“Look, Van, I don’t care if it’s improper on Gaea to come into a girl’s room. Here it’s perfectly fine. Really. It’s just a room.”

Hesitantly, looking more awkward than ever, Van took two steps inside the door and stopped. Hitomi sighed but decided she’d give him some time to adjust to the idea. She unzipped the large duffle bag and began to rummage through it for something to give Van to wear.

Van stood uncomfortably inside her bedroom doorway, part of him wishing to be anywhere but there, and another, larger, part of him very curious about what she kept in her most private room. The room itself was small, like the rest of the house, but cozy. The walls were painted a deep crimson red, almost the exact shade of his trademark red shirts, with a white ceiling and white trim. The furniture was all white, a small bed tucked against one wall, a bedside stand, a white dresser, and a small white desk. There were a lot of what he took to be miniature drawings or paintings placed in frames all about the room. Unable to resist his curiosity, he reached out and picked one up from the bedside table. There were four people in it, including Hitomi. And judging by the resemblance to Hitomi between the older woman and the younger boy, Van guessed it must be her family. But it was strange. It was too perfect and life-like to be a painting. It was like a moment frozen in time, all of them happy and smiling.

“How did the artist get it like this?” Van asked. Hitomi glanced up at him, saw him staring at her family photo, and came to stand at his side.

“It’s a picture, Van. A camera captures an image and prints it on film so you can see it. I’m not really sure how it works. There’s some science behind it.”

Van looked confused, and Hitomi smiled. She rummaged through her backpack lying on the floor and triumphantly pulled out her small, silver camera.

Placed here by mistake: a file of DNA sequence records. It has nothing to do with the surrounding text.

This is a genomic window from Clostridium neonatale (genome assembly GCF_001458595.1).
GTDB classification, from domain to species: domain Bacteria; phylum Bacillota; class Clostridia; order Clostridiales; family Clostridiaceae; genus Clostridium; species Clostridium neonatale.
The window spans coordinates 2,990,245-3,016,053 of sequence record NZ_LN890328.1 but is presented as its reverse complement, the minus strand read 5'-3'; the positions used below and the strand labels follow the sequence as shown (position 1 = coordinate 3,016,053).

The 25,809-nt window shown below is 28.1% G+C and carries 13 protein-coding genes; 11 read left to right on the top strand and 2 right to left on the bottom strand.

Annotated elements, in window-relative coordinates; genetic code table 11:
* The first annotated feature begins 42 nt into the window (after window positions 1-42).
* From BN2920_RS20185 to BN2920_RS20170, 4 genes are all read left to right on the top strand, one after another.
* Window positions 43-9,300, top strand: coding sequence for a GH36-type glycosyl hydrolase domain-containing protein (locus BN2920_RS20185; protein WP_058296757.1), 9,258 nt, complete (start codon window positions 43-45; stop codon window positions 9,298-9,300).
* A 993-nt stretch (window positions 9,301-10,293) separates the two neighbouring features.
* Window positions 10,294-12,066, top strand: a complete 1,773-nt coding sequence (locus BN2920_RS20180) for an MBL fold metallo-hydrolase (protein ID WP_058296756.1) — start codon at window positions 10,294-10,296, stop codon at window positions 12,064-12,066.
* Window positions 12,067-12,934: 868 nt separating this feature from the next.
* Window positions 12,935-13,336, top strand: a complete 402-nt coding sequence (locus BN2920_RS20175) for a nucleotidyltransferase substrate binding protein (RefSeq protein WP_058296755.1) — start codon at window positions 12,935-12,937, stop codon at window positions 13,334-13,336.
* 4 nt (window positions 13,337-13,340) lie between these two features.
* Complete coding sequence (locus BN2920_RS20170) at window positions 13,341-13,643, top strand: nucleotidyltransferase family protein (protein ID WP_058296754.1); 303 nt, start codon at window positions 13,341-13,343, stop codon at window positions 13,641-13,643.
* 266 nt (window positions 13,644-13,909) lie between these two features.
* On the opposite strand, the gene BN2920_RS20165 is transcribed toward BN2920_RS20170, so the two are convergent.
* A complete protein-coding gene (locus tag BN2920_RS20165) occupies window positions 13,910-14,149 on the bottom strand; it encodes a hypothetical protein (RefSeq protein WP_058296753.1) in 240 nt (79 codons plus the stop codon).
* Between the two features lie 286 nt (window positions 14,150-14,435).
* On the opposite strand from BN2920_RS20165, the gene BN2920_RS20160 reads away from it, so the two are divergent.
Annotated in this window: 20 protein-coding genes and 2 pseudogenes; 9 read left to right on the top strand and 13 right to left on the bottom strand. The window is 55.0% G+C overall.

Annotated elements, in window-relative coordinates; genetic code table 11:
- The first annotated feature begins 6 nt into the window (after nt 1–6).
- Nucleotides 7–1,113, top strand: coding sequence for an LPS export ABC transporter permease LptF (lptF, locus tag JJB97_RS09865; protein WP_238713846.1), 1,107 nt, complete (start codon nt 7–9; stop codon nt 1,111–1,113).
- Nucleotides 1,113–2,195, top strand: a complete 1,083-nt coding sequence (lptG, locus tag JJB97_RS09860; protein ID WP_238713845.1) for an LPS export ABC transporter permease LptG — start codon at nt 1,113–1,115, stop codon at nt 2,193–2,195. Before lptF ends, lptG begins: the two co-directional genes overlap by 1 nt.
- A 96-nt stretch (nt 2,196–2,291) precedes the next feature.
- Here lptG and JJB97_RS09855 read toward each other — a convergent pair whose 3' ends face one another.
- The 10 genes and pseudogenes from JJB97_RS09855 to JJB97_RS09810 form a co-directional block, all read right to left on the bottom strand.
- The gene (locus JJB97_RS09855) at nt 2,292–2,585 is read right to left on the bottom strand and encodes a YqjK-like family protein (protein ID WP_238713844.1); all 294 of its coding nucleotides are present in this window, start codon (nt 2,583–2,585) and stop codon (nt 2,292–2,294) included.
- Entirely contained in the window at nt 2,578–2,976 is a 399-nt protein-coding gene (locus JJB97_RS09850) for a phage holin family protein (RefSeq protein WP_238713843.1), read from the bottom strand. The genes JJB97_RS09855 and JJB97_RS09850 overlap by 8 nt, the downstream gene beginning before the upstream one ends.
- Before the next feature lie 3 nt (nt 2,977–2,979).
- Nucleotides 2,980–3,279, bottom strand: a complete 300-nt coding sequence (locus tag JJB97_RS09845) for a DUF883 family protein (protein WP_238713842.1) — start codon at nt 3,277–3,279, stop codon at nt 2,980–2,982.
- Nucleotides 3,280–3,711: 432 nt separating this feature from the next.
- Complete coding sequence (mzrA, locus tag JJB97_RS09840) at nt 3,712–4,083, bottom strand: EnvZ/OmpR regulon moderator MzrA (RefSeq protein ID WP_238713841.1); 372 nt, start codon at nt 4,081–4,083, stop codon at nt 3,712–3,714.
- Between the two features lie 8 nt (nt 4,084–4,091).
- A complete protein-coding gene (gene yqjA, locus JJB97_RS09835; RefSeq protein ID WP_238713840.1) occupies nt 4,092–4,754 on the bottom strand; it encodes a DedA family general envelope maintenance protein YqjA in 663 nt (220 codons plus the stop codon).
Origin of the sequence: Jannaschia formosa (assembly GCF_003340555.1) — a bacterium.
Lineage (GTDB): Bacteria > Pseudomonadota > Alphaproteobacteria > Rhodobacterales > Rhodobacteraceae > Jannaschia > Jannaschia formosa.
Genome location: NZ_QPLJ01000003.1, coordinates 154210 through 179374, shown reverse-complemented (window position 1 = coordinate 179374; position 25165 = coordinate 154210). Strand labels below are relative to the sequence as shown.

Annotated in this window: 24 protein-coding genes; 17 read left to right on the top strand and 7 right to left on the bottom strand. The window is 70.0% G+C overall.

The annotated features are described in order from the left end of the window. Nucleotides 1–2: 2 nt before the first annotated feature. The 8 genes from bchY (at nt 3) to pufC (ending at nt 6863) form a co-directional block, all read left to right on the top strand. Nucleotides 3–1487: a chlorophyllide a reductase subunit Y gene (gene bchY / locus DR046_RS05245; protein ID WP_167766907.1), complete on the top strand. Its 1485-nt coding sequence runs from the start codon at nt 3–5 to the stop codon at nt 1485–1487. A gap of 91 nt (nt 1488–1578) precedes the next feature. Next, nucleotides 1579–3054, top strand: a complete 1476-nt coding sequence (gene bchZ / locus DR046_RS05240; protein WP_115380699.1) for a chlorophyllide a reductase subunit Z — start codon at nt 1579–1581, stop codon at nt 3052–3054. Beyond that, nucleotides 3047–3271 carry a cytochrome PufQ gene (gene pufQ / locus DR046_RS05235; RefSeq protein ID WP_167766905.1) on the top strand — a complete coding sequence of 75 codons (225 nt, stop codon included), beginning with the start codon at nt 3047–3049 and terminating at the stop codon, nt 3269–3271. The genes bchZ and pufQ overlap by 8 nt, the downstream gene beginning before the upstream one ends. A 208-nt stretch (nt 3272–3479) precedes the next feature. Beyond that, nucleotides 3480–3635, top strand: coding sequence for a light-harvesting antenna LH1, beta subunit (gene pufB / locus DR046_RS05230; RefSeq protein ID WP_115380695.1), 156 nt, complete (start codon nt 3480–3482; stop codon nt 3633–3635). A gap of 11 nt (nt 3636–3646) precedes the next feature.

“Here, let me show you,” she said, turning it on and pointing it at Van. “Okay, say cheese!”

“What?”

“Just smile!”

Confused, Van gave a half-hearted attempt at a smile. Hitomi pressed a tiny button; there was a click and a bright flash, and Van was left blinking rapidly at the spots on the inside of his eyelids.

“Come and look, Van. Your first photograph!” Hitomi said, showing him a tiny display on the back of the small silver device. Amazed, Van stared at an exact, unmoving copy of himself giving a rather pathetic smile.

“That’s a really bad smile, Van. We’ve gotta try it again!” Hitomi looped her arm through Van’s and pulled him close to her. She held the camera out as far as her arm could stretch.

“Okay, now smile nice!” she commanded, and the tiny machine blinded Van again. Hitomi eagerly looked at the image on the display and grinned happily.

“Oh, that’s a good one. I’ll have to print them before you leave so you can take one back with you to show Merle.”

Hitomi still had her arm looped around Van’s, their heads nearly touching as they both examined the image. Now she pulled away again, a light pink blush staining her cheeks.

“She’d like that,” Van said quietly as he put Hitomi’s family photo back in its place. “She really misses you. I think she cried for a full day when I told her she couldn’t come with me.”

Hitomi turned back to the duffle bag. “I really miss her, too. I miss everyone,” she whispered sadly. Finding what she was looking for, she straightened and turned back to Van. “Here! I think you’ll look good in these. I mean, uh, I think they’ll fit you.”